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Sleeping through the night

November 24th, 2014 | Blog | Tags:

For those of you who have read my material in other formats you would be aware that I attempt to achieve a full night’s sleep by something like 12 weeks of age and then maintain that until school age. It is something which happens for my patients on a regular basis.

Last week I was at a seminar where a panel of six experts addressed about 300 nurses. All of us had many years of experience with children in different formats. Two of us work with large numbers of children in a truly clinical sense and both achieve something like 12 hrs sleep at night for large numbers of children.

One of the speakers was an experienced psychologist well known for her well regarded work on childhood sleep and behaviour.

7pm to 7am is NOT a myth!

She spoke after me and her first slide and her first line read: “7pm to 7am is a myth”.

This is the second time that I have been to a talk she’s given and where this was the first point made to the audience.

This raised a number of questions for me.

  1. Why would you put this up as your first statement?
  2. Why not ask the two speakers at the talk how we do it?
  3. How on earth can you work with children and not be aware that the overwhelming majority of children function better on 12 hours sleep?

Putting this statement up as a first part of a talk on sleep before any other information is giving a message. It is defining what can or, in this case, what can’t be achieved.

Let me restate that I routinely achieve a 12 hour sleep for babies overnight.

Something which I find quite worrying in Australia at the current time is the large amount of sleep disruption in our community. On average a woman with a newborn child will lose 800-1000 hours of sleep in the first 12 months. The average baby in the first few months is crying 90 minutes to four hours per day. These are horrendous amounts of tiredness and distress. It is beyond debate that there are major problems. The current dominant paradigms of care are failing our young families.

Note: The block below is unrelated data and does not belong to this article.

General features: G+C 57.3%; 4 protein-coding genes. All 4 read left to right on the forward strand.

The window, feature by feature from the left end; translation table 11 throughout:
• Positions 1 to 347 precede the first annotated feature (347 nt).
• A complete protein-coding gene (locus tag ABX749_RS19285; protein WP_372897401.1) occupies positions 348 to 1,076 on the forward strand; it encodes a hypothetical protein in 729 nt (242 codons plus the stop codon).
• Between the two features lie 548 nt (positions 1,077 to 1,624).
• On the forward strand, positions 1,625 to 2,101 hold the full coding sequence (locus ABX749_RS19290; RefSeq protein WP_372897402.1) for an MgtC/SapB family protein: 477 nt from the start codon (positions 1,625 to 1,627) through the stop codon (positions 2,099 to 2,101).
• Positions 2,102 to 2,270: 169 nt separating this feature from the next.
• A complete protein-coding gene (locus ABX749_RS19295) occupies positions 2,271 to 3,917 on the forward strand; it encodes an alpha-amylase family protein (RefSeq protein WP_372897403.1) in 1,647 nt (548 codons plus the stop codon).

While I strongly and confidently state that these problems do not need to occur; for the majority of health care professionals working with families this is their experience and observation. Because it is so common they then define this as normality. People across the world are normalising maternal and infant stress, distress, tiredness and exhaustion as normal.469077849

For me this is inappropriate. It is like saying for example. One million people live in a poor city with a badly contaminated water supply. The infant mortality is 25% by age five. We could argue that because it is occurring so often it is normal for 25% of babies to die by age five. None of us would accept that analysis BUT it is the experience of millions of families across the globe today. The frequency of poor sleep in Australia does not in any way make poor sleep, infant fatigue or maternal exhaustion normal.

To be aware that a child needs about 12 hrs sleep per night to function well is very easy. Look at the quality of their waking. When a child wakes, say, 30-45-60 minutes early they awaken poorly. They fade quickly and function during the day in a less than optimum way. Once they achieve a full night’s sleep, usually about 12 hours, they awaken happy, content, interactive, patient and with a good appetite. The differences are clear, obvious and predictable. Mothers know this but large numbers of the caring professions don’t know.

Conclusion

So what is my conclusion?

As an average expectation for babies between 12 weeks of age and up to five years of age a full night’s sleep is about 12 hours and the large majority of children can achieve that given appropriate guidance

Best wishes

Sleep well

Dr Brian Symon

The Babysleep Doctor